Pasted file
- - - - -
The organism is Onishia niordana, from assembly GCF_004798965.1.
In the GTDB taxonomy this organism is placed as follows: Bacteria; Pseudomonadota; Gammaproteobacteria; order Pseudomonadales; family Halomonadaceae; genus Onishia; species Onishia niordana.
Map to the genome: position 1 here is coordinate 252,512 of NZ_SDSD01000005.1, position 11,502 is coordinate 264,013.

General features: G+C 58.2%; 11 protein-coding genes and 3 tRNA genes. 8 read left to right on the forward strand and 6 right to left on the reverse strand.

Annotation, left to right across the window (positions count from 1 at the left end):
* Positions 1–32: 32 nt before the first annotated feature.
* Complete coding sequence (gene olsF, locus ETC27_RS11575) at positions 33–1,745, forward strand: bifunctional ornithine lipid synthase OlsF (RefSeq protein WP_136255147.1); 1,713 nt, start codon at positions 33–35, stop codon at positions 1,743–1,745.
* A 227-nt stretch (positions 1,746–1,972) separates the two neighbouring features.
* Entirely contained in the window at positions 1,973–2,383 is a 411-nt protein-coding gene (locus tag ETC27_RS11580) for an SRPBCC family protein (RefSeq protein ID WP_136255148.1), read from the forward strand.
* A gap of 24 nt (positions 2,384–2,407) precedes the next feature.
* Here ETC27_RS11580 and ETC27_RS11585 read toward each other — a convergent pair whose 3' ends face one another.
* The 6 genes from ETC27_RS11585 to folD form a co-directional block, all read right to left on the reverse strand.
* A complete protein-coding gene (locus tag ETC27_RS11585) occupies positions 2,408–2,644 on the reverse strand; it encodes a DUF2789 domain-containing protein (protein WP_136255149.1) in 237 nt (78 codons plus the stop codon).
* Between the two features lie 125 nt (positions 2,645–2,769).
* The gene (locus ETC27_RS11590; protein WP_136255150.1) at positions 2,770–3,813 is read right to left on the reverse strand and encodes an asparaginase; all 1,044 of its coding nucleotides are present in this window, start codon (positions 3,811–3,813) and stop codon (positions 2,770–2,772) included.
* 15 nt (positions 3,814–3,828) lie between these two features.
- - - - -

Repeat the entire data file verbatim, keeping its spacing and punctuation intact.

The organism is Onishia niordana, from assembly GCF_004798965.1.
In the GTDB taxonomy this organism is placed as follows: Bacteria; Pseudomonadota; Gammaproteobacteria; order Pseudomonadales; family Halomonadaceae; genus Onishia; species Onishia niordana.
Map to the genome: position 1 here is coordinate 252,512 of NZ_SDSD01000005.1, position 11,502 is coordinate 264,013.

General features: G+C 58.2%; 11 protein-coding genes and 3 tRNA genes. 8 read left to right on the forward strand and 6 right to left on the reverse strand.

Annotation, left to right across the window (positions count from 1 at the left end):
* Positions 1–32: 32 nt before the first annotated feature.
* Complete coding sequence (gene olsF, locus ETC27_RS11575) at positions 33–1,745, forward strand: bifunctional ornithine lipid synthase OlsF (RefSeq protein WP_136255147.1); 1,713 nt, start codon at positions 33–35, stop codon at positions 1,743–1,745.
* A 227-nt stretch (positions 1,746–1,972) separates the two neighbouring features.
* Entirely contained in the window at positions 1,973–2,383 is a 411-nt protein-coding gene (locus tag ETC27_RS11580) for an SRPBCC family protein (RefSeq protein ID WP_136255148.1), read from the forward strand.
* A gap of 24 nt (positions 2,384–2,407) precedes the next feature.
* Here ETC27_RS11580 and ETC27_RS11585 read toward each other — a convergent pair whose 3' ends face one another.
* The 6 genes from ETC27_RS11585 to folD form a co-directional block, all read right to left on the reverse strand.
* A complete protein-coding gene (locus tag ETC27_RS11585) occupies positions 2,408–2,644 on the reverse strand; it encodes a DUF2789 domain-containing protein (protein WP_136255149.1) in 237 nt (78 codons plus the stop codon).
* Between the two features lie 125 nt (positions 2,645–2,769).
* The gene (locus ETC27_RS11590; protein WP_136255150.1) at positions 2,770–3,813 is read right to left on the reverse strand and encodes an asparaginase; all 1,044 of its coding nucleotides are present in this window, start codon (positions 3,811–3,813) and stop codon (positions 2,770–2,772) included.
* 15 nt (positions 3,814–3,828) lie between these two features.